Dublinisms


#102

‘Steelers’ - ball bearings really


#103

A ‘grushie’ after weddings…got many a battering in those


#104

Looked in to that one before …it actually started as ‘hard shot’ similar to ‘big shot’ etc but in true Dublin fashion ‘shot’ became ‘chaw’ cos we cant pronounce t’s


#105

“I love my Mum and Dad and my brothers too,
and the groovy way we get along”
“Everytime the slightest little thing goes wrong
Mum starts to sing this familiar song”
"Wait 'till your father gets, until your father gets
Wait 'till your father gets home


#106

That’s a bit spooky, about two days ago I was googling furiously looking for that cartoons name


#107

‘Cauld’

I was walking through Balbriggan on a cool December afternoon about 20 years ago and met my uncle along the way. As we got closer he didn’t say hello, just ‘Cauld’ and kept walking


#108

I’ve had many the “gushie / grushie” debate…it’s a close second to curbs/paths debacle.

A Grushie is flinging a heap of change up into the air between a load of chislers (how more kids werent maimed is a miracle) and letting them fight to the death over it.
Great craic…:slight_smile:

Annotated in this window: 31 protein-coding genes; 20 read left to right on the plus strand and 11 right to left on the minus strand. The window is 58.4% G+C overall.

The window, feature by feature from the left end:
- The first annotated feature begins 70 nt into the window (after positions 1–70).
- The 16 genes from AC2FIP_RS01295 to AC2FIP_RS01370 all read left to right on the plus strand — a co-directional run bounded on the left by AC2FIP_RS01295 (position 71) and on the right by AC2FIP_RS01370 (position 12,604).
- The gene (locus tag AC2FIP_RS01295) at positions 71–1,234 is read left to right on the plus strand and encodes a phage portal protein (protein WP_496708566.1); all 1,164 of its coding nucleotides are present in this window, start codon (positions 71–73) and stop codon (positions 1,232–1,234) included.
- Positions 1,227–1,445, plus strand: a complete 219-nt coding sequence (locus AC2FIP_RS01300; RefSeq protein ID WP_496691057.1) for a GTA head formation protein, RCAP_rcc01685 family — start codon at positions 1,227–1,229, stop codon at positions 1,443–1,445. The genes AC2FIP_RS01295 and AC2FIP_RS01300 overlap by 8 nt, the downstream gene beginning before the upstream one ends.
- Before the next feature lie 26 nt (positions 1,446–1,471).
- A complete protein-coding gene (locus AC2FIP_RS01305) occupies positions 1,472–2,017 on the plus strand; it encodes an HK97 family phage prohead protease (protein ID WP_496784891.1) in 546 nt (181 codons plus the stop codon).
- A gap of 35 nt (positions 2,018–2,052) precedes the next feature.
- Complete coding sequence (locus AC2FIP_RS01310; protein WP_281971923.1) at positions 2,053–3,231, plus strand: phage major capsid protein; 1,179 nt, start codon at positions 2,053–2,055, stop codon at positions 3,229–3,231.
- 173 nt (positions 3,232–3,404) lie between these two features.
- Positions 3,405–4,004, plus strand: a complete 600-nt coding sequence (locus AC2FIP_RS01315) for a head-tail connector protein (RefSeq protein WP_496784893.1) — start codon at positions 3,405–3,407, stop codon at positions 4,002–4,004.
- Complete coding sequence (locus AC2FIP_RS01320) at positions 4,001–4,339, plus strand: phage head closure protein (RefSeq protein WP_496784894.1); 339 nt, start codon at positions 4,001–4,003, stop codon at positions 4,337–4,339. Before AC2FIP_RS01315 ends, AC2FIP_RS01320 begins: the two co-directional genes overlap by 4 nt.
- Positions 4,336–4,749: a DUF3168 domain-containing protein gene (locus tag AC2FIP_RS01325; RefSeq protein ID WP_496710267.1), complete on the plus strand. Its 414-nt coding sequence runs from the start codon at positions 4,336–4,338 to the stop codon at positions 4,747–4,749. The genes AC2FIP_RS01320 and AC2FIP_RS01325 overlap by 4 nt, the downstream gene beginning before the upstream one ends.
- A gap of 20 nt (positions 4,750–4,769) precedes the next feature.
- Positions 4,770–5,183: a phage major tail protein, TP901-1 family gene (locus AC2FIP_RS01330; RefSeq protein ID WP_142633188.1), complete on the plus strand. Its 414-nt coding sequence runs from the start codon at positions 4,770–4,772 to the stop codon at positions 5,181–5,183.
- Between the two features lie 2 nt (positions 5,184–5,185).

They wouldn’t move for less than a score these days…


#109

…that’s ohminous…


#110

Grushies were always done after a wedding service.


#111

Used to live around the corner from a church and remember hearing that there was a wedding on and legging it round in time for the grushie…

was total mayhem, but you’d go away with enough money for a cool pop & a packet of meanies and a massive shiner that you had to explain to your Ma…:crazy_face:


#112

Very similar memories to mine. Often the rumour would start up and we’d go around to the church and there’d be nothing on. The odd time there was it was total pandemonium as soon as all the 2ps were flung up into the air.
Genuinely I believe you’d be arrested if you threw coins into the middle of a load of kids now.

Oh and it’s grushie


#113

Surprised he didn’t say ‘our’ too. Everyone in balbriggan is our


#114

Was talking to a lad in work (non Dub) about Brian Kerrs commentary. I was trying to explain that to blem it was like lamping it, whereas to have a ging was more like drilling it, and he still didn’t get it. Do they understand plain English at all?


#115

How did they enforce the “no-blemers” rule (never actaully enforced) when playing football in the street or on the green??

Animals the lot of them :relaxed:


#116

There’ll be wigs on the green.
(Going to be a row)

Your Ma has the liver with you.
(Your Ma is annoyed with you)


#117

18h
Ya never heard of a bowler? A tea leaf?

Bowler - ugly girl
Tea leaf - thief

Must be a localized blanchero s.

Would have thought a bowler was a dog. And tea leaf cockney slang


#118

A word unique to Dublin is I believe is Sleveen. have not heard it in a while.Could be used to describe some lad who wont be playing anymore football this summer as his county are gone.


#119

Jameses Street.


#120

Rapid


#121

The a-zoo! The elevenses.